You are here
HOUSTON -- Last Friday, former BP PLC Chief Executive John Browne participated in an hour-long phone deposition relating to the March 2005 Texas City refinery explosion that left 15 workers dead and hundreds more injured.
BP spokesperson Ronnie Chappell confirmed that Browne's deposition followed nearly two years of legal wrangling over plaintiffs' attorneys' access to Browne.
"I can confirm that Lord Browne participated in an hour-long telephonic deposition," Chappell told Dow Jones Newswires.
While the deposition included new information on cost cuts at the refinery the plaintiffs' attorney Brent Coon told Dow Jones Newswires that it was unlikely to result in any major change in the outcome of upcoming litigation. However, last month BP confirmed that it raised its legal reserves for Texas City settlements from $1.6 billion to $2.1 billion.
After admitting that he lied to a U.K. court about a relationship with a former companion, Browne stepped down from BP in May 2007. Despite being credited as an industry visionary through much of his career, Browne's last years at BP were stained by scandal and operational accidents.
A spokesman for Browne's current employer, Riverstone Holdings LLC, declined comment Friday.
Since 2006, plaintiffs' attorneys have argued that Browne should be questioned because he personally injected himself into the case. Specifically, Dow Jones Newswires reported that Browne's visit to the refinery the day after the fatal blast and financial decisions he had made merited his appearance. BP has maintained and argued that the beleaguered chief executive had no specific knowledge related to the calamity. To this end, the company's position remains that Browne should be protected under a state law that prevents chief executives from testifying on cases where they lack unique knowledge.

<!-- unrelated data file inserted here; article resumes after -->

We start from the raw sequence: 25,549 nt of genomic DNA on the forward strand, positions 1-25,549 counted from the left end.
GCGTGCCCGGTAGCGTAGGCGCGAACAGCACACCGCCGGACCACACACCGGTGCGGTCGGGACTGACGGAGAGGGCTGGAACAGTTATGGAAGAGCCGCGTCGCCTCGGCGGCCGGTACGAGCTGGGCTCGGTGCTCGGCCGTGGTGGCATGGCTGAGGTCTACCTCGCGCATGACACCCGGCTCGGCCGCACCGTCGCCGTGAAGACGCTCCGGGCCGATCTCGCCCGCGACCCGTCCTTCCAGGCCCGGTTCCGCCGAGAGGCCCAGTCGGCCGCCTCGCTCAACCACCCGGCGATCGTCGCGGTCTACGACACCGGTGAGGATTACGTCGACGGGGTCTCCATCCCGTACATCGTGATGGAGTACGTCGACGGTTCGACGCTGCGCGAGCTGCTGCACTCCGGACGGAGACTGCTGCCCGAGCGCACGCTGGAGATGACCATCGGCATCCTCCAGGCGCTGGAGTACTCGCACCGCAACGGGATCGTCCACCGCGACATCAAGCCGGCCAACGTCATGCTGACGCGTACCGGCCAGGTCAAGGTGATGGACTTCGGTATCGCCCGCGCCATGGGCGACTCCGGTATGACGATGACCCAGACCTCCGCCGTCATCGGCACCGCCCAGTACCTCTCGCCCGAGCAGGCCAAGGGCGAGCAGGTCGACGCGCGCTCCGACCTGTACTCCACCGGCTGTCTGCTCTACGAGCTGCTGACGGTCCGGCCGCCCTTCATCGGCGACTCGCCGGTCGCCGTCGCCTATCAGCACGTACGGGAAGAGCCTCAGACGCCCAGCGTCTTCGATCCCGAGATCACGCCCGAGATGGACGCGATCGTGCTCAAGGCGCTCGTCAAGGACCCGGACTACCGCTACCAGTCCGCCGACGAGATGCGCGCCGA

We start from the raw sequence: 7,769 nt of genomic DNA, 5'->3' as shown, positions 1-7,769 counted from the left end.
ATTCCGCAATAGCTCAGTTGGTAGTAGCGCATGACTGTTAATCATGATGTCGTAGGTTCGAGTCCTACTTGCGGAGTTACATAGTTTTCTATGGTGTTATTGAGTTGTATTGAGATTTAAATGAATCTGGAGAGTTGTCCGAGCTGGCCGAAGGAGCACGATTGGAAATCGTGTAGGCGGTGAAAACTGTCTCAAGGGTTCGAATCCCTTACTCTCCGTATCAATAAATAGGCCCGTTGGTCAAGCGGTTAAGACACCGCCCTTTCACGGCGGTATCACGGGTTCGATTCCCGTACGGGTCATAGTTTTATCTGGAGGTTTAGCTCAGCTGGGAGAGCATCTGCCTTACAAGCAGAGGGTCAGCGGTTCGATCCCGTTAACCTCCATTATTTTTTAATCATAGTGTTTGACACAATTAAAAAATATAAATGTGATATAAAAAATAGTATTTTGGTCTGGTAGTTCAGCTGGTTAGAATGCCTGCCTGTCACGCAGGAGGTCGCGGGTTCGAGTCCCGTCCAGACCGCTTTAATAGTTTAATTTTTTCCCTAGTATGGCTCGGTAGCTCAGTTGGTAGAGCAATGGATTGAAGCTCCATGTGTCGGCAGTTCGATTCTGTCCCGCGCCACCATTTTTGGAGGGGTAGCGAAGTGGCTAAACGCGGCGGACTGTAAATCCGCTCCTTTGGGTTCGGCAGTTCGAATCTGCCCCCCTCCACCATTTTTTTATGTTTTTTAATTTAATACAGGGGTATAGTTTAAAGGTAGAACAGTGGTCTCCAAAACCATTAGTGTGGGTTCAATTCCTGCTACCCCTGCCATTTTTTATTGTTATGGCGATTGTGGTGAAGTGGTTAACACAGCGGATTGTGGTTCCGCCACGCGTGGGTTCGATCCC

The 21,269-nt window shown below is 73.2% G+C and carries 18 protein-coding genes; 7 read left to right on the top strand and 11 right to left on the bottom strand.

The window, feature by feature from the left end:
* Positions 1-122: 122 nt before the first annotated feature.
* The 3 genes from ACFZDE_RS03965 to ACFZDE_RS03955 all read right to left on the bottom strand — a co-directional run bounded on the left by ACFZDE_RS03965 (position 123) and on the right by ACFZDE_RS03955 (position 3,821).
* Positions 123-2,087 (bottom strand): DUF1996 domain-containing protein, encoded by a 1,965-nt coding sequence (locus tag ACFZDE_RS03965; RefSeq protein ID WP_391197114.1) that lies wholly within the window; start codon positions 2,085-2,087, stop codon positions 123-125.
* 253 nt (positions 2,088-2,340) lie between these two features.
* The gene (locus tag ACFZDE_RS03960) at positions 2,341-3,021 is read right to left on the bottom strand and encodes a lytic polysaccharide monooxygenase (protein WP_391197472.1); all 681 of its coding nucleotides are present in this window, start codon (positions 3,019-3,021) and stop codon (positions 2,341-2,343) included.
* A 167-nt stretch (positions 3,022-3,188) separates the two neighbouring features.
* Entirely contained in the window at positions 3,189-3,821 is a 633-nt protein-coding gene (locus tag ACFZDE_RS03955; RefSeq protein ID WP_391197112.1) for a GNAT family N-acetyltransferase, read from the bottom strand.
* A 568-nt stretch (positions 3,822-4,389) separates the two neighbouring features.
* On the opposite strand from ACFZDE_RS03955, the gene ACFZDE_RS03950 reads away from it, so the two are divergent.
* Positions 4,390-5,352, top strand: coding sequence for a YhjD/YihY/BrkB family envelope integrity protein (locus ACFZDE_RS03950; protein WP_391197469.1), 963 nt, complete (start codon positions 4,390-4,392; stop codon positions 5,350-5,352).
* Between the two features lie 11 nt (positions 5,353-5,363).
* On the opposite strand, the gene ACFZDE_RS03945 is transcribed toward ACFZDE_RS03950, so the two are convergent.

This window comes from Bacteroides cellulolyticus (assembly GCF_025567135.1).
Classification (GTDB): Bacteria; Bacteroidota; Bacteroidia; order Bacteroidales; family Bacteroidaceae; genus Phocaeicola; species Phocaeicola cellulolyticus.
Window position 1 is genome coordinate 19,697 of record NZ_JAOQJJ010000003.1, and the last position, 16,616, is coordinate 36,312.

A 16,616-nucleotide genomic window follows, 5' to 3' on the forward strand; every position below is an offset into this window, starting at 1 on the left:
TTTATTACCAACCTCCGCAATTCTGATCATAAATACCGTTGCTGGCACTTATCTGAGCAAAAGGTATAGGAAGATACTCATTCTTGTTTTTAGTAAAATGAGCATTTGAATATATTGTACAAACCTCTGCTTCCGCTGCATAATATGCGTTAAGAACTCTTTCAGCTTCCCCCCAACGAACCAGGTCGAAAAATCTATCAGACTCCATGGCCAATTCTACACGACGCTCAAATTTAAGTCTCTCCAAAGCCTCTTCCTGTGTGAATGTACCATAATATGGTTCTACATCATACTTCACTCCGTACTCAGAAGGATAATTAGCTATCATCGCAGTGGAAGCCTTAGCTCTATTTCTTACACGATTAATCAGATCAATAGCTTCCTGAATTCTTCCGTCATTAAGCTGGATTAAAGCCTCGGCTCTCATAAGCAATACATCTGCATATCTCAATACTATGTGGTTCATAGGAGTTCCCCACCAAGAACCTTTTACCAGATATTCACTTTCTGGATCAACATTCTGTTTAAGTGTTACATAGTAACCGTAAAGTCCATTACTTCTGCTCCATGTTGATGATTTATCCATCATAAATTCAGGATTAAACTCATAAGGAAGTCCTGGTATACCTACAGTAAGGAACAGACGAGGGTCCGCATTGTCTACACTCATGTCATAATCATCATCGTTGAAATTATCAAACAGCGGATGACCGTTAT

However, in late January, the Texas Supreme Court overturned a lower court ruling that opened Browne up to an unlimited deposition which proceeded, in part, on Friday. "We firmly believe that Lord Browne, like any other party to such a horrific tragedy, should have to answer for his company's misdeeds," Coon told Dow Jones Newswires.
After the deposition, Coon spoke with reporters via a conference call in which he stated that Browne acknowledged he had approved budgetary cuts for the petrochemical and refining division, and that those cuts aimed to make the facilities more competitive with the rest of the industry.
And while Coon pointed out that a 2007 report by the U.S. Chemical Safety Board on the BP accident linked the budget cuts to the 2005 accident, BP disputes the findings.
Last fall, BP agreed to plead guilty to a federal environmental crime and pay a $50 million settlement as part of a larger settlement with the Justice Department that also addressed BP trading and Alaska pipeline compliance issues, reported Down Jones Newswires. The settlement, which has been criticized by Texas City victims' representatives, is pending in a Texas federal court.